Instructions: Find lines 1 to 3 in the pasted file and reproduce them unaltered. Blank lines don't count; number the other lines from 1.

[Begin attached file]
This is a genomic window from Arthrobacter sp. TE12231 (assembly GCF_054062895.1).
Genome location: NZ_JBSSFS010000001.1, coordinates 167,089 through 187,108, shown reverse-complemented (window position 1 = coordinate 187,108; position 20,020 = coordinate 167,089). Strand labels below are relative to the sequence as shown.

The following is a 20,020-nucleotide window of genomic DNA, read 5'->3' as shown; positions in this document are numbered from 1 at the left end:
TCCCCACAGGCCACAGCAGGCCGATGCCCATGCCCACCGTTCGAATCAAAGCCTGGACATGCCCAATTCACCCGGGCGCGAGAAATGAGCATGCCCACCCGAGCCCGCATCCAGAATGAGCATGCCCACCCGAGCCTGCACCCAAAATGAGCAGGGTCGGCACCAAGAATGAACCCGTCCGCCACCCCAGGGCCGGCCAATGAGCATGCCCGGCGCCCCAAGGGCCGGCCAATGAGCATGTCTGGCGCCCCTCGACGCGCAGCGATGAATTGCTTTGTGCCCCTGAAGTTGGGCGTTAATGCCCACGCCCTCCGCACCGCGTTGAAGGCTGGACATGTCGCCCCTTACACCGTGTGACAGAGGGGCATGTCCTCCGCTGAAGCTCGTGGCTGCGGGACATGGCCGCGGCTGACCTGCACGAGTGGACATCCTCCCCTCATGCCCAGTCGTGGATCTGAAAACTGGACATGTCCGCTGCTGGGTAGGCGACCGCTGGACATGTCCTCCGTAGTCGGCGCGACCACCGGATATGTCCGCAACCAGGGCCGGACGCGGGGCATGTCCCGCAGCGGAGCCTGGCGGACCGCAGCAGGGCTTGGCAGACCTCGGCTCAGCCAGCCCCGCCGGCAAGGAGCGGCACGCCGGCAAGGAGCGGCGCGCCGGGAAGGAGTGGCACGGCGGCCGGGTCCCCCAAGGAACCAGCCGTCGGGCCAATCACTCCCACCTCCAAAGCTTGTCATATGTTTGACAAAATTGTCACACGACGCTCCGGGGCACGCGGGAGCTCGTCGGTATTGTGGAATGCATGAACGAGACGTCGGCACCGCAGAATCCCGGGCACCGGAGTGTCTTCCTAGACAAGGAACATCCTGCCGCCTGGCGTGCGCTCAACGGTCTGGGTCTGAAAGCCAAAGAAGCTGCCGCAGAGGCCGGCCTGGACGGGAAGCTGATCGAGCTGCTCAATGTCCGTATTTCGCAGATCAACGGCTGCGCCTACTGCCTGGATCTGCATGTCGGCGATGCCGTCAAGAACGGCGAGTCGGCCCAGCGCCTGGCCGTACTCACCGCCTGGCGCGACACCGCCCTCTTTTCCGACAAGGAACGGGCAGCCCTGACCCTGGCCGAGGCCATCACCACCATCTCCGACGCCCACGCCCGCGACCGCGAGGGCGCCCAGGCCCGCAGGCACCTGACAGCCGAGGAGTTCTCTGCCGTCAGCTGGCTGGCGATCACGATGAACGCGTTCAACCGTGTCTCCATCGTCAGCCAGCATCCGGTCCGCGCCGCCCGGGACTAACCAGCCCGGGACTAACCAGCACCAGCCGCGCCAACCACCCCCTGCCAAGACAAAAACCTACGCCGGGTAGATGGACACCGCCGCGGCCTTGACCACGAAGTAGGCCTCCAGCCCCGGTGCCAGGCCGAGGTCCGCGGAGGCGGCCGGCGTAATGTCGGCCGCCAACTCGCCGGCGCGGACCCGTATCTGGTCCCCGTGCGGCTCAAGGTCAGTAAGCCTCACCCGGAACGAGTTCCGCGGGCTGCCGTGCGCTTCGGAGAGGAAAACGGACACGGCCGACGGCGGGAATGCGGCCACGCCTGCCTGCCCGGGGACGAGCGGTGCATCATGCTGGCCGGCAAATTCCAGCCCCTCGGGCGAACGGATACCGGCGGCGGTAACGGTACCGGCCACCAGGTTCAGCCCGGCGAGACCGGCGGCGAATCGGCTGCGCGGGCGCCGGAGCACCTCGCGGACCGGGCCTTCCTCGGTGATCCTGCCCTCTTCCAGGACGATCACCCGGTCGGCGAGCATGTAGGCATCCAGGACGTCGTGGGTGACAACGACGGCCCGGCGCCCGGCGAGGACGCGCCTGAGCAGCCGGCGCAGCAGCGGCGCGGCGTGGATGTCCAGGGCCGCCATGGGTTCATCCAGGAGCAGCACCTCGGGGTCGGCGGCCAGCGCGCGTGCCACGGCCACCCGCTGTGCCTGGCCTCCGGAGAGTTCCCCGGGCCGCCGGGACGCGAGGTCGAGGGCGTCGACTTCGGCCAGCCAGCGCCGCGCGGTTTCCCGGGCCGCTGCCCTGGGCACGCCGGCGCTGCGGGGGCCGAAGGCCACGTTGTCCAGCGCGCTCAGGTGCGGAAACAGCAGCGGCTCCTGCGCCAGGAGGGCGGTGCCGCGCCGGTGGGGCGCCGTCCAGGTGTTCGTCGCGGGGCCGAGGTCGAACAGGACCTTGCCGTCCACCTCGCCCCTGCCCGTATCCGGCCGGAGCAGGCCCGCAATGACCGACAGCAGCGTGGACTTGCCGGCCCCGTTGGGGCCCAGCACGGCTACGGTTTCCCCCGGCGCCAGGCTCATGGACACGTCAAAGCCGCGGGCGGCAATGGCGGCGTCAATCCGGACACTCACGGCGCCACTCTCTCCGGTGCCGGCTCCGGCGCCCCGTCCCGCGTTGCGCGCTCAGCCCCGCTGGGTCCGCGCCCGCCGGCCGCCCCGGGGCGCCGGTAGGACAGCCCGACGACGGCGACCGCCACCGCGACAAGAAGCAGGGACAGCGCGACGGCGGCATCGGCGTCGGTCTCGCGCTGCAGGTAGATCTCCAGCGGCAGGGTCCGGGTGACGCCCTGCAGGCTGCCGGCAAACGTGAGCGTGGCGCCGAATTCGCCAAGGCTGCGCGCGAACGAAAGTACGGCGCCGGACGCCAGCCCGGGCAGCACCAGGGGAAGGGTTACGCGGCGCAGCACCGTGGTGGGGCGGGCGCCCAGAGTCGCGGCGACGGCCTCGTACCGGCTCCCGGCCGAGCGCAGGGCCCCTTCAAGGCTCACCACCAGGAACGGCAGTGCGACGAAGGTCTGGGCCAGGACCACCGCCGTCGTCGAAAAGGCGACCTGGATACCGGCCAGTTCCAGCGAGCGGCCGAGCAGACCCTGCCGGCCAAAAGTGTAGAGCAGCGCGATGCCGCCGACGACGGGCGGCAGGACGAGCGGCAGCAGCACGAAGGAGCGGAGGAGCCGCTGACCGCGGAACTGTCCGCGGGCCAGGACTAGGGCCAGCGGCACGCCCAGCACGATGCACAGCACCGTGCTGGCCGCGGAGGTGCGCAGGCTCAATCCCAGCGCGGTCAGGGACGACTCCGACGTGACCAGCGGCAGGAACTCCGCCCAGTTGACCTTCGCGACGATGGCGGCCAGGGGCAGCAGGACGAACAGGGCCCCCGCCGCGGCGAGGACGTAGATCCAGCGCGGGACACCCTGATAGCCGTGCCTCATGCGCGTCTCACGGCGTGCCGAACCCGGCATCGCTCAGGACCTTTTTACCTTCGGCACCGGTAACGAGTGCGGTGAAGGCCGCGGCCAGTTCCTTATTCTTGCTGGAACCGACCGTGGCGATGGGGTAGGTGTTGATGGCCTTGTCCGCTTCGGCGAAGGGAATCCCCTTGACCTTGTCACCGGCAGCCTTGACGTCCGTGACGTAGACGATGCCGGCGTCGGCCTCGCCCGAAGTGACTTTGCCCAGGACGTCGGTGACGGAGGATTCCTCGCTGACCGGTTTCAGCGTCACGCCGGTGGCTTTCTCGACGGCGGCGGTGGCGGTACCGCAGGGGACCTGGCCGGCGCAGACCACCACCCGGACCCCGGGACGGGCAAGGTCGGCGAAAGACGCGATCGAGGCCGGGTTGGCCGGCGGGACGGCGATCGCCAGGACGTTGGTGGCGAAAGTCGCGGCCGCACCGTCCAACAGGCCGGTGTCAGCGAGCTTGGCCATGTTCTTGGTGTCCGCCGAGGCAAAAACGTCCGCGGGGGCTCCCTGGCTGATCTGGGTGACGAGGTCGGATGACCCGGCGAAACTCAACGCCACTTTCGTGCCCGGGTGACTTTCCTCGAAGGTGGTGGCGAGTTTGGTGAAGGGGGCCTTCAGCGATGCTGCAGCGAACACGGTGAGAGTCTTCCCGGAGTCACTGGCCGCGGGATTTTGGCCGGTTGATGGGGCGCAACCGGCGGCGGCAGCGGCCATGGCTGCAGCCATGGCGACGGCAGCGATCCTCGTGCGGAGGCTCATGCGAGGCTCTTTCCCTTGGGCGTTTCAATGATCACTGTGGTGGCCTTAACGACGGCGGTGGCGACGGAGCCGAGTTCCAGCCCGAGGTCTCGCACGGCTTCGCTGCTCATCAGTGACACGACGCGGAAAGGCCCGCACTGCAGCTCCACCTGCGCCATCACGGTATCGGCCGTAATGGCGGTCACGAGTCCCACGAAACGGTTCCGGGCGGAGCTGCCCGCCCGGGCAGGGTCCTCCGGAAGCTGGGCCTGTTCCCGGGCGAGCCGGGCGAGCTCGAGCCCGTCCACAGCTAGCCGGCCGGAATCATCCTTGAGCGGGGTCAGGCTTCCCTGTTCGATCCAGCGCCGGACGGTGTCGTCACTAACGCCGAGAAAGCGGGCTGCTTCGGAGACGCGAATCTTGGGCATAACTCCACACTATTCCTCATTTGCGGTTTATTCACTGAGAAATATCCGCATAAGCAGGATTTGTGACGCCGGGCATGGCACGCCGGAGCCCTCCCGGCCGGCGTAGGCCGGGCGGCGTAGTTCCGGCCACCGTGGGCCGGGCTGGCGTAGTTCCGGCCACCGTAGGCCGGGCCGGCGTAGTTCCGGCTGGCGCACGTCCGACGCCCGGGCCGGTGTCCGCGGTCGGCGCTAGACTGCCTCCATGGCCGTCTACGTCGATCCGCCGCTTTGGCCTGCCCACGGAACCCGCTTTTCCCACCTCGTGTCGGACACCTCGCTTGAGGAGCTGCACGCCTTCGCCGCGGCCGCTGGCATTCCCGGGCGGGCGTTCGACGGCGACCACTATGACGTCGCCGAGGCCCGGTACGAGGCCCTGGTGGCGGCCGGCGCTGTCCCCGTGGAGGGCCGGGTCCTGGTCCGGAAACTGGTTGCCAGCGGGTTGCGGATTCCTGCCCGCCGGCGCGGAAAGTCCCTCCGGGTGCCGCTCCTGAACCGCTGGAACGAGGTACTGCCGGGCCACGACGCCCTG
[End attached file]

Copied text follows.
This is a genomic window from Arthrobacter sp. TE12231 (assembly GCF_054062895.1).
Genome location: NZ_JBSSFS010000001.1, coordinates 167,089 through 187,108, shown reverse-complemented (window position 1 = coordinate 187,108; position 20,020 = coordinate 167,089). Strand labels below are relative to the sequence as shown.

The following is a 20,020-nucleotide window of genomic DNA, read 5'->3' as shown; positions in this document are numbered from 1 at the left end: